> enum Mood { happy, sad, ambivalent, angry, content };
    > void setMood(Mood m) { mood_ = m; }
    >
    > // deprecated in documentation.
    > // kept, with implementation changed, for compatibility as needed.
    > void setHappy(bool flag) { setMood(happy); }
    >
    > private:
    > Mood mood_;
    > };
    >
    > This is a clean, extensible generalization.


    You have changed the behavior of setHappy!! Now there is absolutely no
    use in the parameter at all!! You are implementing my "solution" even
    as you argue against it only you are just implementing half of it,
    leaving the rest undone.

    Yes, it is a silly mistake and not what you meant...but look how easily
    that happened. When you see "setHappy" you are not considering the
    alternative. It happened because it is more natural to think of
    setHappy as having the effect of making the object happy, not in making
    it not so. This is actually a rather important part of the discussion
    and a fundamental issue.

    Were we to take the
    > approach you suggest, we'd wind up with something more like:
    >
    > class Person {
    > public:
    > void setHappy();
    > void setUnhappy();
    > void setAmbivalent();
    > void setAngry();
    > void setContent();
    > private:
    > // implementation details
    > };


    Incorrect. First as I mentioned before when there is a "flag" variable
    you usually have room to improve your design. Second none of those
    functions should exist. Just like you can't reach into someone's brain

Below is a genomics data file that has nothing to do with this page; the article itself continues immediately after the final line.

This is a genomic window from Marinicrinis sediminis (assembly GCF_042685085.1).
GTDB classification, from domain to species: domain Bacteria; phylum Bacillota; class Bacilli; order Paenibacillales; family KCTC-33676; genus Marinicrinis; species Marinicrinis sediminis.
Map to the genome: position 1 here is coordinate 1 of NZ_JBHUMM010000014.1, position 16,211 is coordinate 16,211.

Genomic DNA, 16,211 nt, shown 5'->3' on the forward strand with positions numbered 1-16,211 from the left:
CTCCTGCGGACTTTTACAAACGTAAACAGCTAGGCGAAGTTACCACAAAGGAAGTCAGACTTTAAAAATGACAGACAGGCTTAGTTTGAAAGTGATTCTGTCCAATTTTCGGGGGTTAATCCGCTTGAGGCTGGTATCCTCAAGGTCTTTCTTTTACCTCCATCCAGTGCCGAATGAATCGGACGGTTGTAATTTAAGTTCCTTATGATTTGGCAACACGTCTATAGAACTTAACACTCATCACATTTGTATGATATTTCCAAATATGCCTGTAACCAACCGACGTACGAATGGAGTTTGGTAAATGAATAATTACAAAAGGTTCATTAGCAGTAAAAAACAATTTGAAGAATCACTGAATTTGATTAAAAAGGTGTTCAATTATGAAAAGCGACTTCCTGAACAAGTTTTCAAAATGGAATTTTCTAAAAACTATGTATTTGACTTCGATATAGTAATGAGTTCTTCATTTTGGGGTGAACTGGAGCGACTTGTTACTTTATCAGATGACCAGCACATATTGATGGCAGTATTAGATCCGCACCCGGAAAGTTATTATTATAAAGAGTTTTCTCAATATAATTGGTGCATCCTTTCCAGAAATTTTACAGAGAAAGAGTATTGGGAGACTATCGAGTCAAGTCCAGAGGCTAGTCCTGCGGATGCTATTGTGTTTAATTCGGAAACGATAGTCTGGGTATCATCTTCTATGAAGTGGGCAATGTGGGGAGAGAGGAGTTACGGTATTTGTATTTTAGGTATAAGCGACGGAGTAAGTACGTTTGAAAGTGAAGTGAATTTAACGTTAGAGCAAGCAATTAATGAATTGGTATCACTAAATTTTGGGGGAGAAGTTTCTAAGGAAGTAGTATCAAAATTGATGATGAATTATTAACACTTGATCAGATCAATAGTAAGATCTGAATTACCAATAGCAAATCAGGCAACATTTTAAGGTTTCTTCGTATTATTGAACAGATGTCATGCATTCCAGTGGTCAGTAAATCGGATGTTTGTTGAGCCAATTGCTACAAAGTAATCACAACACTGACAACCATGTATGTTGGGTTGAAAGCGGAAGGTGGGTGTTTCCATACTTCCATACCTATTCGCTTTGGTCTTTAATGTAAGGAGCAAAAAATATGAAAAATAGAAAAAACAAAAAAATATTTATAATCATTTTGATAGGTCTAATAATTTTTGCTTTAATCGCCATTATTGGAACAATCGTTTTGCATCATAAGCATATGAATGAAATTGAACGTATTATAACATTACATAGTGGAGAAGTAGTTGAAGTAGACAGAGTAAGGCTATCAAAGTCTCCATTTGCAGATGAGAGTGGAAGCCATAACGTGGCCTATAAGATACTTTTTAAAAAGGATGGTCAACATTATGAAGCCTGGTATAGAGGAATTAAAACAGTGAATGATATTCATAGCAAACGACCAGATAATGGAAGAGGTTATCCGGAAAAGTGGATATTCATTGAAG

and make them happy, angry, whatever...you shouldn't be able to do so
    with an object. "setter" functions are another indication of bad
    design; by what right does one object have to touch the privates of
    another? Instead, actions that Person takes or that are performed on
    Person should create this effect. In other words there should be no
    interface for *setting* a person's mood although there may be reason
    enough to "interpretMood()" (just in case you might behave differently
    with an angry person vs. a happy one) which would likely return some
    sort of mood object (that might have query functions like
    "mightBeSnappy()" better yet you might want that query in Person itself
    and avoid returning a mood at all) for unlike you are expressing, moods
    are not mutually exclusive and can be very complex.

    Also, why shouldn't there be setX() for certain common sets of moods?
    For instance, setContent() might also make a person happy, no?